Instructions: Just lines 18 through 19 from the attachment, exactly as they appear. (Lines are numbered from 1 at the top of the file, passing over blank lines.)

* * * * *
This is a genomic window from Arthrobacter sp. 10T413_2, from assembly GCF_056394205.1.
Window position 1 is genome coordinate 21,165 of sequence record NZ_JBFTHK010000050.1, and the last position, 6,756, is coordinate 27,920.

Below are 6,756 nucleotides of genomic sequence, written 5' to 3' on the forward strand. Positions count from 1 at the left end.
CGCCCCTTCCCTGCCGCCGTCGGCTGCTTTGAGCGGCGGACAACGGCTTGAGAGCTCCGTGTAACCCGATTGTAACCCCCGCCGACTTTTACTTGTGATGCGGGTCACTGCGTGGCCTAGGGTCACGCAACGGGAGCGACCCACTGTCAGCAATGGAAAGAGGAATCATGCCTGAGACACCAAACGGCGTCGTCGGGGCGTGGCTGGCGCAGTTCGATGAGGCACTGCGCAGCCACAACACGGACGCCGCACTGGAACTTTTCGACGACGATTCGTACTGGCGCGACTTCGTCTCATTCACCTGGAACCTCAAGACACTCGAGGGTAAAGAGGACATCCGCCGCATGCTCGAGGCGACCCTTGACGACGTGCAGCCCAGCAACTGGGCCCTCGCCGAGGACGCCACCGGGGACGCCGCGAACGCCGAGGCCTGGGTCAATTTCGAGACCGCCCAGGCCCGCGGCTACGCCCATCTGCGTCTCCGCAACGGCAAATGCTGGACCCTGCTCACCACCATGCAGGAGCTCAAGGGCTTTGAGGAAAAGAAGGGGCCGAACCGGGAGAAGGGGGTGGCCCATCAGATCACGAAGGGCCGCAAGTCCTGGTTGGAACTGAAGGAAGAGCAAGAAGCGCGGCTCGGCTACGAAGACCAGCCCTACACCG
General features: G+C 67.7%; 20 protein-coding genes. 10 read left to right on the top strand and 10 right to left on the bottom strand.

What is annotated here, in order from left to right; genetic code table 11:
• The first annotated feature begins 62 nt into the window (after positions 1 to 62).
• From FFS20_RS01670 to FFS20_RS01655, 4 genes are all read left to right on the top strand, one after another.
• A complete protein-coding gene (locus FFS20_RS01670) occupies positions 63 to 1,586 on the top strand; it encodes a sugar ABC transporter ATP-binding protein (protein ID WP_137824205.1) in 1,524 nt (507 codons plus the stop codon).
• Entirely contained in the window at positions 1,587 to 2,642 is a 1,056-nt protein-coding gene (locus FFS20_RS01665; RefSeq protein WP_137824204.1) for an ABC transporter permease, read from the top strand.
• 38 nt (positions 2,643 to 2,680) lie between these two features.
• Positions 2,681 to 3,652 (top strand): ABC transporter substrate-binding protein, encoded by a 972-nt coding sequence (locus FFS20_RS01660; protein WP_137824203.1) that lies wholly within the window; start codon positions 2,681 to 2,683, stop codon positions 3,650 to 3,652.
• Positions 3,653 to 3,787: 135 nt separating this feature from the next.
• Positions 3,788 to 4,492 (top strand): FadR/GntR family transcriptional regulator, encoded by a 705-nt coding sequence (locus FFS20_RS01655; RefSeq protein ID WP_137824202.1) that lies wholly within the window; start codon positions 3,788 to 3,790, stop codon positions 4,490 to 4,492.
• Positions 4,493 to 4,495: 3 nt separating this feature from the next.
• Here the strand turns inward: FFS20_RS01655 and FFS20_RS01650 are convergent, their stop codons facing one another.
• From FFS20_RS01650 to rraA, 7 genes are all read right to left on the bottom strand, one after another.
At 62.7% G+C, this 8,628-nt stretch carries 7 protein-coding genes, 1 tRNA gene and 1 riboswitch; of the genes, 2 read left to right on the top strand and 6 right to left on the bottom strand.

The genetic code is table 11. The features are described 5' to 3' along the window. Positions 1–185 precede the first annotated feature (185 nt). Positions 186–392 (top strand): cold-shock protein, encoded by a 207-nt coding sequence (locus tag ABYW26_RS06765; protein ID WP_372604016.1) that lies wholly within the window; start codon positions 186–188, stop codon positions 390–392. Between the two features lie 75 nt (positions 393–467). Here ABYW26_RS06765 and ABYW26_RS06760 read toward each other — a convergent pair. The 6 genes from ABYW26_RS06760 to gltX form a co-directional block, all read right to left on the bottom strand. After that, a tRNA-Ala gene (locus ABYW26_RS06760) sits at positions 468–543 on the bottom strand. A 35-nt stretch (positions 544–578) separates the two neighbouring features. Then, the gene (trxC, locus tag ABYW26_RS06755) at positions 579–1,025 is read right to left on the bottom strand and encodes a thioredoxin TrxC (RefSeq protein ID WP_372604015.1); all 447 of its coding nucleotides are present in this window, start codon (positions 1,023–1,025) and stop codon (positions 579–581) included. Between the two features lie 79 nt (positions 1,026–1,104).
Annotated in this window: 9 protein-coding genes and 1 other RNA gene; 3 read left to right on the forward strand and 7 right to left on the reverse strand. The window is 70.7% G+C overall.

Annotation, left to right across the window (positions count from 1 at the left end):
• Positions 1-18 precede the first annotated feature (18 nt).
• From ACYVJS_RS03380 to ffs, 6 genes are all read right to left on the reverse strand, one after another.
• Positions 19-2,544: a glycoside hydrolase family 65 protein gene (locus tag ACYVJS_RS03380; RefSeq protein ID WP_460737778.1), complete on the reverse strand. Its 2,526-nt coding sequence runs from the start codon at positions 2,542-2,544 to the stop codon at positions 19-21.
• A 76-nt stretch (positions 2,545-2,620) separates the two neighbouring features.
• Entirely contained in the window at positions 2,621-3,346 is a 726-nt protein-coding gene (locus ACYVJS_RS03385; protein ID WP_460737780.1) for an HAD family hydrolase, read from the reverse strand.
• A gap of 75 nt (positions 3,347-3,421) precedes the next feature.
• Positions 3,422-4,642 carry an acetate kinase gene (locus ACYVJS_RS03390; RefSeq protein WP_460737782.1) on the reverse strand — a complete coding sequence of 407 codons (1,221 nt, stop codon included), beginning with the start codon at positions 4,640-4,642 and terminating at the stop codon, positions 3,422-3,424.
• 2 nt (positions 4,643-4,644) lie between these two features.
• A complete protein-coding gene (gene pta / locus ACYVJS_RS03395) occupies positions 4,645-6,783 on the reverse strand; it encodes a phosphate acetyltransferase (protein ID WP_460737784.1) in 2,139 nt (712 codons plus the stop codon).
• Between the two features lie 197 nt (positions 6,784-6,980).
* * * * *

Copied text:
At 62.7% G+C, this 8,628-nt stretch carries 7 protein-coding genes, 1 tRNA gene and 1 riboswitch; of the genes, 2 read left to right on the top strand and 6 right to left on the bottom strand.

The genetic code is table 11. The features are described 5' to 3' along the window. Positions 1–185 precede the first annotated feature (185 nt). Positions 186–392 (top strand): cold-shock protein, encoded by a 207-nt coding sequence (locus tag ABYW26_RS06765; protein ID WP_372604016.1) that lies wholly within the window; start codon positions 186–188, stop codon positions 390–392. Between the two features lie 75 nt (positions 393–467). Here ABYW26_RS06765 and ABYW26_RS06760 read toward each other — a convergent pair. The 6 genes from ABYW26_RS06760 to gltX form a co-directional block, all read right to left on the bottom strand. After that, a tRNA-Ala gene (locus ABYW26_RS06760) sits at positions 468–543 on the bottom strand. A 35-nt stretch (positions 544–578) separates the two neighbouring features. Then, the gene (trxC, locus tag ABYW26_RS06755) at positions 579–1,025 is read right to left on the bottom strand and encodes a thioredoxin TrxC (RefSeq protein ID WP_372604015.1); all 447 of its coding nucleotides are present in this window, start codon (positions 1,023–1,025) and stop codon (positions 579–581) included. Between the two features lie 79 nt (positions 1,026–1,104).